Stephen Palley commented in MIT Technology Review on a class action suit seeking to force a cryptocurrency exchange to execute a so-called “rescue fork” to enable recovery of $170 million in lost funds.
“This is new,” says Stephen Palley, a partner at the Washington, DC, law firm Anderson Kill. In the wake of the 2015 mass shooting in San Bernardino, California, the US government sought a court order to force Apple to modify its code to give government investigators access to data on a locked iPhone—a so-called “back door.” So legal action to force a software change isn’t unprecedented. But because of the way blockchains work, ordering a rescue fork would be," says Palley. “Unlike proprietary software code on a company server, public blockchains aren’t controlled by any one entity. Instead, they are hosted by multiple “nodes” in a network that can be distributed across the world. This raises new logistical questions. For example, how would a court impose such an order on people outside the US?”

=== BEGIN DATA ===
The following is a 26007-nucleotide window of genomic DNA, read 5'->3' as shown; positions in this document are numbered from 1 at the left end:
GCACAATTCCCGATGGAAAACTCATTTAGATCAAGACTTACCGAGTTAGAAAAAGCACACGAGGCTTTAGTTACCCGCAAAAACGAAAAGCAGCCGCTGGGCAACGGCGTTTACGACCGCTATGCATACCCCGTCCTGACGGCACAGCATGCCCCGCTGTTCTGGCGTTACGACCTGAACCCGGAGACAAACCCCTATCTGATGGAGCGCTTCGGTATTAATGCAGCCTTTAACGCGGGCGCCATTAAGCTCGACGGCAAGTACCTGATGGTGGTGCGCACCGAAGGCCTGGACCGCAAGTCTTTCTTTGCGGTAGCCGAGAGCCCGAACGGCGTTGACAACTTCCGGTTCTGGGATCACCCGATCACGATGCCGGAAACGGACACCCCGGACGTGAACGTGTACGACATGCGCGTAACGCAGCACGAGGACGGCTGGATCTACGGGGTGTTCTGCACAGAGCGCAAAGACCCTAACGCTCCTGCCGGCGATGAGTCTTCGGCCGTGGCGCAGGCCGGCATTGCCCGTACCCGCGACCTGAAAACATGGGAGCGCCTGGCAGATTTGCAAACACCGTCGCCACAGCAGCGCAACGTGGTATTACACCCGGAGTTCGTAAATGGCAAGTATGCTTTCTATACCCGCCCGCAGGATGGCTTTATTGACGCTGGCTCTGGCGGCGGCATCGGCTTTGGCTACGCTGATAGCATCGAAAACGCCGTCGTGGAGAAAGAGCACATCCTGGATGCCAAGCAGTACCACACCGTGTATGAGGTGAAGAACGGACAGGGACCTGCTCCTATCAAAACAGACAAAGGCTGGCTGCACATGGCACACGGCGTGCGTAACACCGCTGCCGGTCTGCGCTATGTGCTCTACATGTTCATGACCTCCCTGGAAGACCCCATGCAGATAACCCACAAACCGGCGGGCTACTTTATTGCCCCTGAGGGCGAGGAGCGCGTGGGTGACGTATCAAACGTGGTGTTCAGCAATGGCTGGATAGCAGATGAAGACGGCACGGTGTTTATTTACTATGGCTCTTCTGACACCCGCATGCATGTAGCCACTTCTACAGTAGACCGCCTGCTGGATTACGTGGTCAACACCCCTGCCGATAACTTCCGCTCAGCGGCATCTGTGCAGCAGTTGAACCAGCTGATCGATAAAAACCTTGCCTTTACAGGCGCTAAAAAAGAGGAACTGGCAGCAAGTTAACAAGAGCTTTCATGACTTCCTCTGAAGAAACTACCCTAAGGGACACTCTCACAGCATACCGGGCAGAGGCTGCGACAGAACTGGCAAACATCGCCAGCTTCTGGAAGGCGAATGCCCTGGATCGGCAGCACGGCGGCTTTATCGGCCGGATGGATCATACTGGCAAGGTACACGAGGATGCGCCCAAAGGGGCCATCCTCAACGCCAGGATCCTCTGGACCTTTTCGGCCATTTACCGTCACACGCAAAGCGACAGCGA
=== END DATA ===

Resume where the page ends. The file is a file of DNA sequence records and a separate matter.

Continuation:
To read the article: Fork this: What an unprecedented court battle says about the future of cryptocurrency
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